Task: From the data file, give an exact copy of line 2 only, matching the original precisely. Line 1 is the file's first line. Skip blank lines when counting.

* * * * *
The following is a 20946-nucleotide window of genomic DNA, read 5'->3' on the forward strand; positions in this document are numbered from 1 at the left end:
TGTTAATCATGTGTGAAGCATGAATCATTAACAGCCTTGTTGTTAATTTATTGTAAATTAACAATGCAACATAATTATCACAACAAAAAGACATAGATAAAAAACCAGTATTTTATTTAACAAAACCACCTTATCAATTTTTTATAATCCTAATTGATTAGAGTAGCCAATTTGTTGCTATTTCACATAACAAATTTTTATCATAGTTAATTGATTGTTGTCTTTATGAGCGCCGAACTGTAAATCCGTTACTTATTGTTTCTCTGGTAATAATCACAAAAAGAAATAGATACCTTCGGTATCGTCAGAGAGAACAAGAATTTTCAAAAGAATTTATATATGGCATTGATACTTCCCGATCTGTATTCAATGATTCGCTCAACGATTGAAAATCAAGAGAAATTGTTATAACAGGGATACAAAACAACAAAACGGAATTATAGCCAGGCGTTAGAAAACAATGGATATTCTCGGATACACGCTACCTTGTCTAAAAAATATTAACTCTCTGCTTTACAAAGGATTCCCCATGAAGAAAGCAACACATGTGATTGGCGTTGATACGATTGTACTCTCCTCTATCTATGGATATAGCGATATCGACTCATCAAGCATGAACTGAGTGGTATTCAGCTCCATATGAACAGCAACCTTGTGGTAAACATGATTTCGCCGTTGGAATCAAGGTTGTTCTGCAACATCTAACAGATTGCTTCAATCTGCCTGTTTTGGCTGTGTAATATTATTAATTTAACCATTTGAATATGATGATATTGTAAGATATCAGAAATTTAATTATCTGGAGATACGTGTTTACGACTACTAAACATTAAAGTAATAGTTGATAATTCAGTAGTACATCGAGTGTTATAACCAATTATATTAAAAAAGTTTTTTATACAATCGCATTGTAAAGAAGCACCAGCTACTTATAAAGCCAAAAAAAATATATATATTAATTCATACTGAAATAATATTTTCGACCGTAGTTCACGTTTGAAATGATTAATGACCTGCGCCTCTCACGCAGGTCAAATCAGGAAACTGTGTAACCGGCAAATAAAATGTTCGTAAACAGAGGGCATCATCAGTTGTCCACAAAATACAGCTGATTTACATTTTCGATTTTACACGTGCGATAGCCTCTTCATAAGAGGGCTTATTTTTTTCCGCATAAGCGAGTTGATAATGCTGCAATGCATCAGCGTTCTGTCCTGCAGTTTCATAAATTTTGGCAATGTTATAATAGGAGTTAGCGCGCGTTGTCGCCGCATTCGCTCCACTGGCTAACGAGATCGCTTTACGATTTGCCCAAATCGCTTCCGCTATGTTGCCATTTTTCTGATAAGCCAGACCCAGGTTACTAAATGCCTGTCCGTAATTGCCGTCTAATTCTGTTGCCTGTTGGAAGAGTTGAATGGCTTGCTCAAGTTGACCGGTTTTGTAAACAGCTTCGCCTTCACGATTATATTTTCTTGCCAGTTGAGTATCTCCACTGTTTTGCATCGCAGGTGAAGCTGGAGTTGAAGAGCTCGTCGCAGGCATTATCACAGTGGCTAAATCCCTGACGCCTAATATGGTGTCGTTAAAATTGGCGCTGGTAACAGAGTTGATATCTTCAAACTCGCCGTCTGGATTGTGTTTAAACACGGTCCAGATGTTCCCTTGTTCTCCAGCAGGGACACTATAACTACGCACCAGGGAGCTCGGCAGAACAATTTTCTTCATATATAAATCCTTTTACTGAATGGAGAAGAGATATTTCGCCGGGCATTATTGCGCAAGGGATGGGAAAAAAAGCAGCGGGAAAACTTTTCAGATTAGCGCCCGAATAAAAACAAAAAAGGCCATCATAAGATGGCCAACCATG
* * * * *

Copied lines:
TGTTAATCATGTGTGAAGCATGAATCATTAACAGCCTTGTTGTTAATTTATTGTAAATTAACAATGCAACATAATTATCACAACAAAAAGACATAGATAAAAAACCAGTATTTTATTTAACAAAACCACCTTATCAATTTTTTATAATCCTAATTGATTAGAGTAGCCAATTTGTTGCTATTTCACATAACAAATTTTTATCATAGTTAATTGATTGTTGTCTTTATGAGCGCCGAACTGTAAATCCGTTACTTATTGTTTCTCTGGTAATAATCACAAAAAGAAATAGATACCTTCGGTATCGTCAGAGAGAACAAGAATTTTCAAAAGAATTTATATATGGCATTGATACTTCCCGATCTGTATTCAATGATTCGCTCAACGATTGAAAATCAAGAGAAATTGTTATAACAGGGATACAAAACAACAAAACGGAATTATAGCCAGGCGTTAGAAAACAATGGATATTCTCGGATACACGCTACCTTGTCTAAAAAATATTAACTCTCTGCTTTACAAAGGATTCCCCATGAAGAAAGCAACACATGTGATTGGCGTTGATACGATTGTACTCTCCTCTATCTATGGATATAGCGATATCGACTCATCAAGCATGAACTGAGTGGTATTCAGCTCCATATGAACAGCAACCTTGTGGTAAACATGATTTCGCCGTTGGAATCAAGGTTGTTCTGCAACATCTAACAGATTGCTTCAATCTGCCTGTTTTGGCTGTGTAATATTATTAATTTAACCATTTGAATATGATGATATTGTAAGATATCAGAAATTTAATTATCTGGAGATACGTGTTTACGACTACTAAACATTAAAGTAATAGTTGATAATTCAGTAGTACATCGAGTGTTATAACCAATTATATTAAAAAAGTTTTTTATACAATCGCATTGTAAAGAAGCACCAGCTACTTATAAAGCCAAAAAAAATATATATATTAATTCATACTGAAATAATATTTTCGACCGTAGTTCACGTTTGAAATGATTAATGACCTGCGCCTCTCACGCAGGTCAAATCAGGAAACTGTGTAACCGGCAAATAAAATGTTCGTAAACAGAGGGCATCATCAGTTGTCCACAAAATACAGCTGATTTACATTTTCGATTTTACACGTGCGATAGCCTCTTCATAAGAGGGCTTATTTTTTTCCGCATAAGCGAGTTGATAATGCTGCAATGCATCAGCGTTCTGTCCTGCAGTTTCATAAATTTTGGCAATGTTATAATAGGAGTTAGCGCGCGTTGTCGCCGCATTCGCTCCACTGGCTAACGAGATCGCTTTACGATTTGCCCAAATCGCTTCCGCTATGTTGCCATTTTTCTGATAAGCCAGACCCAGGTTACTAAATGCCTGTCCGTAATTGCCGTCTAATTCTGTTGCCTGTTGGAAGAGTTGAATGGCTTGCTCAAGTTGACCGGTTTTGTAAACAGCTTCGCCTTCACGATTATATTTTCTTGCCAGTTGAGTATCTCCACTGTTTTGCATCGCAGGTGAAGCTGGAGTTGAAGAGCTCGTCGCAGGCATTATCACAGTGGCTAAATCCCTGACGCCTAATATGGTGTCGTTAAAATTGGCGCTGGTAACAGAGTTGATATCTTCAAACTCGCCGTCTGGATTGTGTTTAAACACGGTCCAGATGTTCCCTTGTTCTCCAGCAGGGACACTATAACTACGCACCAGGGAGCTCGGCAGAACAATTTTCTTCATATATAAATCCTTTTACTGAATGGAGAAGAGATATTTCGCCGGGCATTATTGCGCAAGGGATGGGAAAAAAAGCAGCGGGAAAACTTTTCAGATTAGCGCCCGAATAAAAACAAAAAAGGCCATCATAAGATGGCCAACCATG